April Showers Inspire Sump Pump Check-Up

The good ole sump pump. As a homeowner in Ohio, you know that this hidden little treasure in your basement may be the first aid kit you need to prevent basement flooding during a heavy spring rain or an unfortunate broken water pipe. Much like a security system or fire alarm, you may never need it, but you do want to make sure that it is operational and fully functional in the event that you do.

As we head into spring, we have compiled a checklist of top things that may prevent your sump pump from working at top capacity:

1) Power failure. March is severe weather month. Ohio has certainly seen its share of heavy rain and damaging wind. Avoid that excess water in your basement by investing in a backup generator. It may save you thousands of dollars in the long term.

2) A jammed or stuck switch. This is the most common mechanical failure for a sump pump. This usually occurs when the sump pump itself shifts inside the basin, causing that little float that operates the switch to become jammed against the side of the pump. This can be easily fixed by doing some cleaning every now and again and repositioning the basin within the sump pump itself.

3) The 10 Year Rule. Just like any system that operates over time, the sump pump needs to be checked for wear and tear and operational capacity. While many systems can extend beyond their years, for efficiency and maximum safety, it is recommended that you replace your sump pump every ten years.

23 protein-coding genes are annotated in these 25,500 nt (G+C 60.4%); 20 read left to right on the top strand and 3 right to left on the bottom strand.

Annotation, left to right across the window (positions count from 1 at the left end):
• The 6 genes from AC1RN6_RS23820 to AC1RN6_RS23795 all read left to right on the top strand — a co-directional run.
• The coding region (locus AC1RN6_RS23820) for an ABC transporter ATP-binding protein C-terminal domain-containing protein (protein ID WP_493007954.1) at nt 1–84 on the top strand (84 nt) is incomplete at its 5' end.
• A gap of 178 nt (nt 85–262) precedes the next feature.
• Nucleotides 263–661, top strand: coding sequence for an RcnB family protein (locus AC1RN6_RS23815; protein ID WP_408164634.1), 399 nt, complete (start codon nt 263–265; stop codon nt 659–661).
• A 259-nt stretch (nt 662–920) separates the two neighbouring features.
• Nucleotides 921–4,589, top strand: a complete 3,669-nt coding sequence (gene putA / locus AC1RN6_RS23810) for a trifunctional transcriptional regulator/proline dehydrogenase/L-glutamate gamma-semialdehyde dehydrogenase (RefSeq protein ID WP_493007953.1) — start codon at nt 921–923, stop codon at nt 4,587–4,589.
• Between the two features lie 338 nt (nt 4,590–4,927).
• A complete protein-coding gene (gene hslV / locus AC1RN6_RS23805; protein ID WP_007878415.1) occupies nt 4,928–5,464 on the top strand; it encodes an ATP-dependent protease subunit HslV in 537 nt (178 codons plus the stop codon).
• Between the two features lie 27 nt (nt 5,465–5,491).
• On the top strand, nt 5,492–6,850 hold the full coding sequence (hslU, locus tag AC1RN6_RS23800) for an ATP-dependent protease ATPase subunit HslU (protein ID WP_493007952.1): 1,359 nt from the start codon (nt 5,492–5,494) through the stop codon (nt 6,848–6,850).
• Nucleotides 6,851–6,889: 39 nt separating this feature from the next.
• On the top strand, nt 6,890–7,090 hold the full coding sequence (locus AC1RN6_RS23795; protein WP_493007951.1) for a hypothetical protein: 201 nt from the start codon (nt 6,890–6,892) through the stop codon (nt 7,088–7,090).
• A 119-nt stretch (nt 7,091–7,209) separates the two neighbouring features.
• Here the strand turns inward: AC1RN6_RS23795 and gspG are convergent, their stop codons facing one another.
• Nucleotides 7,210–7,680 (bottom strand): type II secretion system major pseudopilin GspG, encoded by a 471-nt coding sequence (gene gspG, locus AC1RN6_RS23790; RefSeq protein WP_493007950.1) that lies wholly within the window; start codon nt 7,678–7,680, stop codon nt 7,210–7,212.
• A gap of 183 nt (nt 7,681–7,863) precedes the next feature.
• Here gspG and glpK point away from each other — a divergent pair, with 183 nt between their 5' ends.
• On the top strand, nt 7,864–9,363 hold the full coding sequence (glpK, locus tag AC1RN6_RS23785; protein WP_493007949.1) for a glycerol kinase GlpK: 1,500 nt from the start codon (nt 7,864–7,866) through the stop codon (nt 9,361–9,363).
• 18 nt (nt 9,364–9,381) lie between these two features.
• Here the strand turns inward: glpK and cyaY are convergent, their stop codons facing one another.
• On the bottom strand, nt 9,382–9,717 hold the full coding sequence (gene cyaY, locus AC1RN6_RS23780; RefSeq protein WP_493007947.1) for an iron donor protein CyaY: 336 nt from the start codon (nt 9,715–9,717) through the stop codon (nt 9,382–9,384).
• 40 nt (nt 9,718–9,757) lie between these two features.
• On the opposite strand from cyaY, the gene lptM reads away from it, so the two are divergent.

4) Frozen or clogged discharge pipe. Yes, it happens. If your sump pump discharge pipe is frozen or clogged with debris, floodwater will back down the pipe and go all over your basement. Sometimes it is impossible to keep the pipe from freezing, but you can install a specialty discharge line that will allow the water to leave your basement even if the main line is frozen.

5) Regular maintenance. As we noted above, most systems just require a little tender love and care. For your sump pump, it can be as simple as running a little vinegar solution through the lines, making sure your float is not restricted and cleaning all the vents and air holes on the discharge line. It takes a few minutes. Add it to your quarterly house maintenance list.

6) Got the right horsepower? An overwhelmed or underwhelmed sump pump cannot work most effectively. Minimally, you need a 1/3 horsepower sump pump which has the capacity to pump out 35 gallons per minute to adequately handle the flow of incoming floodwater. If your home sits on a lake, rising creek, or other higher water plain, you may want to look at increasing to a ½ horsepower sump pump, which pumps out 66 gallons of water per minute.  

If you are not sure about your sump pump system or have questions, take a moment to check with someone at your local home improvement store and/or a professional plumber. It could be the difference between a dry basement or being flooded with bills.

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